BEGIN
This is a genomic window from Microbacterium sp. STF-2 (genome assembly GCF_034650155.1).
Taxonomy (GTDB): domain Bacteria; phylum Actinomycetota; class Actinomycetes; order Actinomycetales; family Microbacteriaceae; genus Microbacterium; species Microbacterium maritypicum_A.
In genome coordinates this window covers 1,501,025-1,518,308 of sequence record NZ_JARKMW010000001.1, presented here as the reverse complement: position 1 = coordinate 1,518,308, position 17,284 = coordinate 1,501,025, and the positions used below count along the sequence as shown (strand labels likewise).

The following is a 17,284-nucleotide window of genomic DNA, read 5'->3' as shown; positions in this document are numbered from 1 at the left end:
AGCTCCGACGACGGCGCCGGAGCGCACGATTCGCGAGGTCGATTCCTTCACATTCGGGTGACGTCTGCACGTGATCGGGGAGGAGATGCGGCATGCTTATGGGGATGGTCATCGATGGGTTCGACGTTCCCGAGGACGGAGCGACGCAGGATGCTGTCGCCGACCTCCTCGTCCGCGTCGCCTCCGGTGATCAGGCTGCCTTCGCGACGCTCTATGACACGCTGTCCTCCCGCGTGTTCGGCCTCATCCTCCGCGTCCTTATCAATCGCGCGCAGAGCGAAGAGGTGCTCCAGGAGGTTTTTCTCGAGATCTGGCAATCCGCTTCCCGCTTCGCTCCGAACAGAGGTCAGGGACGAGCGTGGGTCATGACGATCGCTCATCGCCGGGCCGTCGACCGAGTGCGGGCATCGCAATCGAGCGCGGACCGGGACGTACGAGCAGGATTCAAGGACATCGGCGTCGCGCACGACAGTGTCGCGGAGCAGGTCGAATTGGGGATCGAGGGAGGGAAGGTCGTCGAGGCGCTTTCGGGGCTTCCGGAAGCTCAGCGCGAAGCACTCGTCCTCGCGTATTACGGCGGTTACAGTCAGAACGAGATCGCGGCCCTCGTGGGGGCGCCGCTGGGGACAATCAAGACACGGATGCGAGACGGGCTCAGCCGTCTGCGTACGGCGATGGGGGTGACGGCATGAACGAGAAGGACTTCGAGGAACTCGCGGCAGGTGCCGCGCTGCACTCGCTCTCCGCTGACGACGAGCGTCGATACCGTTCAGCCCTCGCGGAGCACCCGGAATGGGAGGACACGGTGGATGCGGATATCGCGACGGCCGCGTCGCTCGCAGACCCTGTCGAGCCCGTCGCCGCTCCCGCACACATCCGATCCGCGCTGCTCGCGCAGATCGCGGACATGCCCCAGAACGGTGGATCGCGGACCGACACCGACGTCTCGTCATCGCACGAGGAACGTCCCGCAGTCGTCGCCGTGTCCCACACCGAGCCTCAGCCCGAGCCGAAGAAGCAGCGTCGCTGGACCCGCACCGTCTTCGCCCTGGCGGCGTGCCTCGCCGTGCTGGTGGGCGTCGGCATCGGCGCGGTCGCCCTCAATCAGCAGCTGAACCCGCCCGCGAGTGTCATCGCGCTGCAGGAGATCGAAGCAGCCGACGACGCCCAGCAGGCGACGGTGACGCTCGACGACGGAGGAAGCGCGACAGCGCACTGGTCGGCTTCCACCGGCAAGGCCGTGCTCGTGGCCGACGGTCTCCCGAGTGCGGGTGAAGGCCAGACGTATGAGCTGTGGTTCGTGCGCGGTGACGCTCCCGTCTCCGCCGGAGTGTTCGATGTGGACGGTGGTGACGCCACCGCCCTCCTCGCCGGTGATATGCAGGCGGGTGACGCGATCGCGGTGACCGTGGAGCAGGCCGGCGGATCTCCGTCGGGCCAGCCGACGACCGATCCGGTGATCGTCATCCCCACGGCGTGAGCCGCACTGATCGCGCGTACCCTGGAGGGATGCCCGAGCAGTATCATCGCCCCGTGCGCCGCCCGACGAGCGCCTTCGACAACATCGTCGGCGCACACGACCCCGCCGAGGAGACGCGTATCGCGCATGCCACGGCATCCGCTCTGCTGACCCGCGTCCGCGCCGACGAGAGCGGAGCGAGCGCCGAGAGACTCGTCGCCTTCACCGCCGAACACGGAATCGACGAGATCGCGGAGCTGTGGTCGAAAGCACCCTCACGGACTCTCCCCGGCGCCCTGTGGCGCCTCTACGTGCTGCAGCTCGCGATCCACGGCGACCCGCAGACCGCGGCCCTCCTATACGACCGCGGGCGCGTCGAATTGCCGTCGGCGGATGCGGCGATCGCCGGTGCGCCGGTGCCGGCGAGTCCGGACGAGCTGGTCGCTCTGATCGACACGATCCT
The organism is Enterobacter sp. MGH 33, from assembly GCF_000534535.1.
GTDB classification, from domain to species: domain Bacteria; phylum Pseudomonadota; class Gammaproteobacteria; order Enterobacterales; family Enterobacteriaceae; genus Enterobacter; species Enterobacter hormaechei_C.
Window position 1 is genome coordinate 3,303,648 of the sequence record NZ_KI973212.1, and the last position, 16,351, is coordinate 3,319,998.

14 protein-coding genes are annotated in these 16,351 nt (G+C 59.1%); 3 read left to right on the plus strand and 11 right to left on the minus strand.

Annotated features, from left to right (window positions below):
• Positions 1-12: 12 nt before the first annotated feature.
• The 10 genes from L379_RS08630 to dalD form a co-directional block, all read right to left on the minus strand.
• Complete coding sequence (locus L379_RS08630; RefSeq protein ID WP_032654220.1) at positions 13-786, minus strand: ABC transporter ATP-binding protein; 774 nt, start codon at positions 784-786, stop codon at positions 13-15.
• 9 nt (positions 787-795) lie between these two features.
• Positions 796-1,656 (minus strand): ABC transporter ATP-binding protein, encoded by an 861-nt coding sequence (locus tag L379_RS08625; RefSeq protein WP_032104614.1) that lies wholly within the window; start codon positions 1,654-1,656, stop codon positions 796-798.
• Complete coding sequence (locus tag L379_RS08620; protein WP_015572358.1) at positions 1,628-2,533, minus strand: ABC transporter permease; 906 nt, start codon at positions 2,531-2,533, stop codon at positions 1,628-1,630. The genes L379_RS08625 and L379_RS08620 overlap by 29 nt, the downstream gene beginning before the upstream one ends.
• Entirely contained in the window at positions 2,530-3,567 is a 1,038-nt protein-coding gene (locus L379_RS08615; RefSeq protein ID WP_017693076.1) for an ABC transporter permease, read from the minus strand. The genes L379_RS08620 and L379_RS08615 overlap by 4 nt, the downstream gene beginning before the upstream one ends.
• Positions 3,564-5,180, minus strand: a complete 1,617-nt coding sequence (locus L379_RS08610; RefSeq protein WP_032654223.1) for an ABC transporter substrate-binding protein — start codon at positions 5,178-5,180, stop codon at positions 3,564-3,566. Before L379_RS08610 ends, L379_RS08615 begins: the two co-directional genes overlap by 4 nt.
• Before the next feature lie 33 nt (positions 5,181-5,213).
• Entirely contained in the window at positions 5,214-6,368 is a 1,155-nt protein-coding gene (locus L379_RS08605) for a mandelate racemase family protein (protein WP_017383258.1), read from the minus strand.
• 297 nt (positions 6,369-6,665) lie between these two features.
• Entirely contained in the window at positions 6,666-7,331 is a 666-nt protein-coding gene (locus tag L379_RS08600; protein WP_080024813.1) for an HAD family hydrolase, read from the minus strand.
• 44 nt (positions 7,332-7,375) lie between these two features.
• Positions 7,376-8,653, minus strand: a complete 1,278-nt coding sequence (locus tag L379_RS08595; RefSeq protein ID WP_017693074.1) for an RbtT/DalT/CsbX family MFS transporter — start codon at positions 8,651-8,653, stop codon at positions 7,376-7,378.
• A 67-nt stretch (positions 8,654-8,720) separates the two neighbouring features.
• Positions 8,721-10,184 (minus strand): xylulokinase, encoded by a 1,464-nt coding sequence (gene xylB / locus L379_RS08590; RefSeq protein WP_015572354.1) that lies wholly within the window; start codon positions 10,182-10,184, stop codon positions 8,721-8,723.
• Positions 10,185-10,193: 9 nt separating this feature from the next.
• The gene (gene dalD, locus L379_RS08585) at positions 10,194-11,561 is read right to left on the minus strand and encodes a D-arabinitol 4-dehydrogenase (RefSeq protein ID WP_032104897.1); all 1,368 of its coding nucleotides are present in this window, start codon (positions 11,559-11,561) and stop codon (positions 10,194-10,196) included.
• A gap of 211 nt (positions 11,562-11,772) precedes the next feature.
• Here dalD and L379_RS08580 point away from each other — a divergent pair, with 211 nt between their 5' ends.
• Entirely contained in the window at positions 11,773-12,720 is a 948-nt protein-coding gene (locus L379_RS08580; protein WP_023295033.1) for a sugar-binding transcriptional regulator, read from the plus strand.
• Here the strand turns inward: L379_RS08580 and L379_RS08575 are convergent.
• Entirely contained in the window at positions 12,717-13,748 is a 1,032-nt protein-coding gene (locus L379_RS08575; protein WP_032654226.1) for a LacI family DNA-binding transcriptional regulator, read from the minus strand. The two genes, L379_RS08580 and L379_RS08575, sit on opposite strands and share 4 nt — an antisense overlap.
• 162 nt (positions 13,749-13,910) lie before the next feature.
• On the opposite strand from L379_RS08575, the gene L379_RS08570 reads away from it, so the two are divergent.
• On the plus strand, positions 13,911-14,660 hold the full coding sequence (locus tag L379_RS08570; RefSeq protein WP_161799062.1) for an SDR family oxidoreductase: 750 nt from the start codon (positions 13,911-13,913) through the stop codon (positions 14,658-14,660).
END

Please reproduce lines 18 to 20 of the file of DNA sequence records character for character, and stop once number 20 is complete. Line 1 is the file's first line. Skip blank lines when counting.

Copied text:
• Positions 3,564-5,180, minus strand: a complete 1,617-nt coding sequence (locus L379_RS08610; RefSeq protein WP_032654223.1) for an ABC transporter substrate-binding protein — start codon at positions 5,178-5,180, stop codon at positions 3,564-3,566. Before L379_RS08610 ends, L379_RS08615 begins: the two co-directional genes overlap by 4 nt.
• Before the next feature lie 33 nt (positions 5,181-5,213).
• Entirely contained in the window at positions 5,214-6,368 is a 1,155-nt protein-coding gene (locus L379_RS08605) for a mandelate racemase family protein (protein WP_017383258.1), read from the minus strand.